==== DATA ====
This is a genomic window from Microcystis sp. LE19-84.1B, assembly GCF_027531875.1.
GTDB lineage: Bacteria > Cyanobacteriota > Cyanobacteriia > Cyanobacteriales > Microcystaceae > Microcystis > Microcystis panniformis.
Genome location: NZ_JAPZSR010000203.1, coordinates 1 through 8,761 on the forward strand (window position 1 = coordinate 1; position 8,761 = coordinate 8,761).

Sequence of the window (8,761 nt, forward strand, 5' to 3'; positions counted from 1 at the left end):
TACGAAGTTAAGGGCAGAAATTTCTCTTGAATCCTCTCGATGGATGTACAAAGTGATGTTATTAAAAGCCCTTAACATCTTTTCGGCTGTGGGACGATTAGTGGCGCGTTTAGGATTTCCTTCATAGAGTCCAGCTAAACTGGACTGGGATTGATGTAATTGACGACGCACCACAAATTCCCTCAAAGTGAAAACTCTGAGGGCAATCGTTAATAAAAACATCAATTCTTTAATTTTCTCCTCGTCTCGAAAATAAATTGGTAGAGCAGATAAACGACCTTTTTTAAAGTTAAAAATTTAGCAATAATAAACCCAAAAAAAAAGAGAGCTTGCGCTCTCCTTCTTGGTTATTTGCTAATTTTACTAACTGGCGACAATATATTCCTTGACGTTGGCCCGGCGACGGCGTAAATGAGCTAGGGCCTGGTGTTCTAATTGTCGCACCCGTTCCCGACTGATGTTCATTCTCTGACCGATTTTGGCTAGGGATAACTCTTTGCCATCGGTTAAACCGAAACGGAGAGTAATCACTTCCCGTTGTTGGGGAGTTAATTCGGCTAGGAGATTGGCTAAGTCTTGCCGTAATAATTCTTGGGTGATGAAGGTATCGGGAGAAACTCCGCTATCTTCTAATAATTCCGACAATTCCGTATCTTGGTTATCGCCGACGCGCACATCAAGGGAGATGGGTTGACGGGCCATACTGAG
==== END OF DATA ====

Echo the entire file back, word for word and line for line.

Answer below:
This is a genomic window from Microcystis sp. LE19-84.1B, assembly GCF_027531875.1.
GTDB lineage: Bacteria > Cyanobacteriota > Cyanobacteriia > Cyanobacteriales > Microcystaceae > Microcystis > Microcystis panniformis.
Genome location: NZ_JAPZSR010000203.1, coordinates 1 through 8,761 on the forward strand (window position 1 = coordinate 1; position 8,761 = coordinate 8,761).

Sequence of the window (8,761 nt, forward strand, 5' to 3'; positions counted from 1 at the left end):
TACGAAGTTAAGGGCAGAAATTTCTCTTGAATCCTCTCGATGGATGTACAAAGTGATGTTATTAAAAGCCCTTAACATCTTTTCGGCTGTGGGACGATTAGTGGCGCGTTTAGGATTTCCTTCATAGAGTCCAGCTAAACTGGACTGGGATTGATGTAATTGACGACGCACCACAAATTCCCTCAAAGTGAAAACTCTGAGGGCAATCGTTAATAAAAACATCAATTCTTTAATTTTCTCCTCGTCTCGAAAATAAATTGGTAGAGCAGATAAACGACCTTTTTTAAAGTTAAAAATTTAGCAATAATAAACCCAAAAAAAAAGAGAGCTTGCGCTCTCCTTCTTGGTTATTTGCTAATTTTACTAACTGGCGACAATATATTCCTTGACGTTGGCCCGGCGACGGCGTAAATGAGCTAGGGCCTGGTGTTCTAATTGTCGCACCCGTTCCCGACTGATGTTCATTCTCTGACCGATTTTGGCTAGGGATAACTCTTTGCCATCGGTTAAACCGAAACGGAGAGTAATCACTTCCCGTTGTTGGGGAGTTAATTCGGCTAGGAGATTGGCTAAGTCTTGCCGTAATAATTCTTGGGTGATGAAGGTATCGGGAGAAACTCCGCTATCTTCTAATAATTCCGACAATTCCGTATCTTGGTTATCGCCGACGCGCACATCAAGGGAGATGGGTTGACGGGCCATACTGAG